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From Health Law Daily, September 30, 2013

Exchange-eligible individuals less prepared to choose most appropriate plan

By Kathryn S. Beard, JD

Individuals who will be eligible for health insurance subsidies from the federal government under the Patient Protection and Affordable Care Act (PPACA) (P.L. 111-148) are less prepared to choose an appropriate health care plan due to lack of financial literacy. A study from Health Affairs found that individuals with incomes between 100-400 percent of the federal poverty line ($25,550-$94,200 annually for a family of four), who are eligible for subsidies and are most likely to enroll in the health insurance exchanges, have lower financial literacy levels than wealthier individuals. The study’s findings suggest that low-income consumers may need targeted policies to support making good choices, possibly above and beyond the support measures already planned under PPACA.

Health insurance exchanges. The exchanges, or marketplaces, are tools created by PPACA to provide individuals and small businesses with the opportunity to compare various available health care plans. The exchanges will offer consumers active guidance through navigators and help lines, as well as passive support. The passive support is through the structure of the exchanges; available plans are organized into tiers based on actuarial value. There are four available tiers (bronze, silver, gold, and platinum), and each tier is divided into three levels (low, medium, and high). Choosing between the available plans requires comparing deductibles, co-payments, out-of-pocket limits, and other plan attributes, as well as determining the individual’s health risks. Despite explanations in the exchanges, most consumers have little experience or proficiency in selecting health insurance. Experience is even limited among individuals who currently have employer-provided health insurance. More than 80 percent of employers offered only one type of plan in 2012.

Financial literacy. In order to successfully navigate the choices available in the exchanges, as well as to understand the subsidies and penalties under PPACA, individuals must have a sufficient understanding of complex financial relationships. Without such an understanding, consumers may lack the understanding, ability, and confidence to make financial choices in their best interest. Financial literacy, “the ability to use knowledge and skills to manage financial resources effectively for a lifetime of financial well-being,” may be critical to achieving PPACA’s coverage objectives. PPACA’s success depends upon consumers’ decisions to purchase or not purchase health insurance, which partly depends on expected costs.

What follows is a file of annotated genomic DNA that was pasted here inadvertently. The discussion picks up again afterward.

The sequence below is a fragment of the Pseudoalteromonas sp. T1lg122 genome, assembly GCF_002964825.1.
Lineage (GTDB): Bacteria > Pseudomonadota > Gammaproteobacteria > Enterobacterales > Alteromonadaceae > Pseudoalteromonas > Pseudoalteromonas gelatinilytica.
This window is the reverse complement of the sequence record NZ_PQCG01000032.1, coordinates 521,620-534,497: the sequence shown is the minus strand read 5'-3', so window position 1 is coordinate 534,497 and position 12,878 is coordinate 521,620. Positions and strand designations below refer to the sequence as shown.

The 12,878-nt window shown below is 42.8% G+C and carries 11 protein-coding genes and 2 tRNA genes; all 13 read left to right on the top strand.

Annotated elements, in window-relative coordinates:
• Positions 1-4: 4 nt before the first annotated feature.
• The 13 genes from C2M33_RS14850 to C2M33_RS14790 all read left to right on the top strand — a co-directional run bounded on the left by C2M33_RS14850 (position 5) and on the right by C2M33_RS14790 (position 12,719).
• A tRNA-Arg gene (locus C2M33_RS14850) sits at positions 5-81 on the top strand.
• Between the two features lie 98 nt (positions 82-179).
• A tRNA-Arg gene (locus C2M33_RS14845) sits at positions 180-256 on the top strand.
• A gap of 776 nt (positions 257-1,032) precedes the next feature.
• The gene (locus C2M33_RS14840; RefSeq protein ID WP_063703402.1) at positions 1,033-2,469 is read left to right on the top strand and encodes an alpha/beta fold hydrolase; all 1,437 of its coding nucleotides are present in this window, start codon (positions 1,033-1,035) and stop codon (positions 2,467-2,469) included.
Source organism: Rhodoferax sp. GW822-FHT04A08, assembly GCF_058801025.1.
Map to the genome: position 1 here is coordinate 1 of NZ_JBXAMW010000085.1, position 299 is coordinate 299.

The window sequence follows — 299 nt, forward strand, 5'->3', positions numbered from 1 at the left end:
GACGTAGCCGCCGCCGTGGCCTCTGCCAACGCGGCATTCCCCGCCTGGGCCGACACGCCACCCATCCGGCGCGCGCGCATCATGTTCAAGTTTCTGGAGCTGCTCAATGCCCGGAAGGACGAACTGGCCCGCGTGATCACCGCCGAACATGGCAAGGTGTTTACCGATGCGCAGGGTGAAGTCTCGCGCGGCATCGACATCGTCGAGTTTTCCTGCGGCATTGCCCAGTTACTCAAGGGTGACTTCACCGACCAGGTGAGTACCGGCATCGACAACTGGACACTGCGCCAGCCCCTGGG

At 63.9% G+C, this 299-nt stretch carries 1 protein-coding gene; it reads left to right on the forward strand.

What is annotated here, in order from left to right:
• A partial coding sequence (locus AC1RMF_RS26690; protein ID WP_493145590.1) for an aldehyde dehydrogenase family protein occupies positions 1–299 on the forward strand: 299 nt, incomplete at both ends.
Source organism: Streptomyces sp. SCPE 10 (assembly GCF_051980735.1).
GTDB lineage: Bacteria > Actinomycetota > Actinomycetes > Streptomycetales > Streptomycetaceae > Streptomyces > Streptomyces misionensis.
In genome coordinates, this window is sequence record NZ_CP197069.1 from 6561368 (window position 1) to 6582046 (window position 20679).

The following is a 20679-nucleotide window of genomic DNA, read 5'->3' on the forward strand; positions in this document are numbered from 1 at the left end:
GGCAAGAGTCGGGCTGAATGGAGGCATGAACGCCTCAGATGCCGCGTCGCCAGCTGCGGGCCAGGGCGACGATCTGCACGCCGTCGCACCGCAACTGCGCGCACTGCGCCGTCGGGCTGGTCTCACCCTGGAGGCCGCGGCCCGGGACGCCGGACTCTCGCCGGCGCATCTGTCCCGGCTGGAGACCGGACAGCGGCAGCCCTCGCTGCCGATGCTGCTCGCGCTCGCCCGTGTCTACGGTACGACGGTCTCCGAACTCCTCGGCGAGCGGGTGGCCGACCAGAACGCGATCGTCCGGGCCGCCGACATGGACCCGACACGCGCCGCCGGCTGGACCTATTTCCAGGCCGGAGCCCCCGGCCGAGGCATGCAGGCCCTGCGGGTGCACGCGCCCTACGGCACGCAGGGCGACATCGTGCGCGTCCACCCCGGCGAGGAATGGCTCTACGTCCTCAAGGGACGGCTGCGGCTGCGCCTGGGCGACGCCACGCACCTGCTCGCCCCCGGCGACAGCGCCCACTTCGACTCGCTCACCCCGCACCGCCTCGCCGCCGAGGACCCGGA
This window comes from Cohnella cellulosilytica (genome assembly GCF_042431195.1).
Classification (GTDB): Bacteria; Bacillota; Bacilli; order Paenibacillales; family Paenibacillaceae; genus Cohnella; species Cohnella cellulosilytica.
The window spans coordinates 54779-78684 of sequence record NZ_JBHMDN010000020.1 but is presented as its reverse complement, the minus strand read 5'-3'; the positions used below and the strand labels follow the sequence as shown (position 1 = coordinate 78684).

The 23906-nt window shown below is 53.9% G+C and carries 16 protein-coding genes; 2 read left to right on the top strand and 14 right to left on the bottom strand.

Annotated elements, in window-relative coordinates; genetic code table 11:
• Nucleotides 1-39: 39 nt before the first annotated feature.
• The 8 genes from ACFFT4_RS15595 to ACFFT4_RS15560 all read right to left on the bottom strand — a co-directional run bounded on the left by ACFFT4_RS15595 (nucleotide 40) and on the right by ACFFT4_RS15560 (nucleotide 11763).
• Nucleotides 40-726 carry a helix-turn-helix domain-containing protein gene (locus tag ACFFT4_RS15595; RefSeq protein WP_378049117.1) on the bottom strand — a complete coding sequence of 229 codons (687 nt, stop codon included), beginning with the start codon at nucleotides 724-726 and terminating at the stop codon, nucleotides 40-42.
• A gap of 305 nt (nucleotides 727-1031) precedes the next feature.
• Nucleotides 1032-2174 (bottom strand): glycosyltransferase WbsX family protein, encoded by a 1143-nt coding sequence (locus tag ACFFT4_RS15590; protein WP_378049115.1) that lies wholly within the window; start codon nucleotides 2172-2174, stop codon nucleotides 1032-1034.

In a three-question survey, which involved one question each from the fields of numeracy, inflation, and risk diversification, Health Affairs found that financial literacy was particularly low for the population eligible to receive subsidies. Respondents earning 100-400 percent of the federal poverty level answered 1.9 of three questions correctly; respondents with income between 400-1000 percent answered 2.4 questions correctly. Across all groups, individuals without health insurance performed worse on all financial literacy measures. Individuals with low financial literacy may have difficulties responding to PPACA’s opportunities and requirements. Despite the subsidies PPACA created for individuals earning between 100-400 percent of the federal poverty line, low levels of financial literacy may prevent eligible consumers from obtaining tax credits, therefore reducing the benefits they obtain.

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